To describe “Moonlight,” Barry Jenkins’s second feature, as a movie about growing up poor, black and gay would be accurate enough.
It would also not be wrong to call it a movie about drug abuse, mass incarceration and school violence. But those classifications are also inadequate, so much as to be downright misleading. It would be truer to the mood and spirit of this breathtaking film to say that it’s about teaching a child to swim, about cooking a meal for an old friend, about the feeling of sand on skin and the sound of waves on a darkened beach, about first kisses and lingering regrets. Based on the play “In Moonlight Black Boys Look Blue” by Tarell Alvin McCraney, “Moonlight” is both a disarmingly, at times almost unbearably personal film and an urgent social document, a hard look at American reality and a poem written in light, music and vivid human faces.
The stanzas consist of three chapters in the life of Chiron, played as a wide-eyed boy by Alex Hibbert, as a brooding adolescent by Ashton Sanders and as a mostly grown man by Trevante Rhodes. The nature and meaning of manhood is one of Mr. Jenkins’s chief concerns. How tough are you supposed to be? How cruel? How tender? How brave? And how are you supposed to learn?
Jenkins’s breakout film was Medicine for Melancholy, a low-budget independent feature released in 2008, starring Wyatt Cenac and Tracey Heggins. The film was well received by critics.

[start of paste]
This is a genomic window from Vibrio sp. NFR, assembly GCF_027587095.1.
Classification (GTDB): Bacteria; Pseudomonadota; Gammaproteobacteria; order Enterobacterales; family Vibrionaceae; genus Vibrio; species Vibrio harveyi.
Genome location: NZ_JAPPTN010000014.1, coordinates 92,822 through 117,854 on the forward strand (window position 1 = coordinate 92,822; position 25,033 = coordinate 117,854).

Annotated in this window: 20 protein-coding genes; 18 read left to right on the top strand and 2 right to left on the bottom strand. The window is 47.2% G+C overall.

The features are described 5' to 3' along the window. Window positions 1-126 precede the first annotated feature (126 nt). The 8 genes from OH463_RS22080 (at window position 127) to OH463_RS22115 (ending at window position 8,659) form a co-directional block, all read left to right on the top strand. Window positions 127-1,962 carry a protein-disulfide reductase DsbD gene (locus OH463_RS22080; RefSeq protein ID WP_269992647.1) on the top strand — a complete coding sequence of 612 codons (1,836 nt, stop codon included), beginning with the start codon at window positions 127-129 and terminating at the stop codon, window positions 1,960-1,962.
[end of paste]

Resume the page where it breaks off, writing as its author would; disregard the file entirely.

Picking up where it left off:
After the success of his previous film, Jenkins wrote an epic for Focus Features about “Stevie Wonder and time travel” and an adaptation to the James Baldwin novel If Beale Street Could Talk, both of which never entered production. He later worked as a carpenter and co-founded an advertising company called Strike Anywhere. In 2011, he wrote and directed Remigration, a sci-fi short film about gentrification. Jenkins became a writer for HBO’s The Leftovers, to which he commented, “I didn’t get to do much.”
Jenkins directed and wrote Moonlight, his first feature film in eight years. The film was shot in Miami and premiered at the Telluride Film Festival in 2016 to vast critical acclaim.
His upcoming projects include a series based on Colson Whitehead’s novel The Underground Railroad and a screenplay based on the life of Claressa Shields.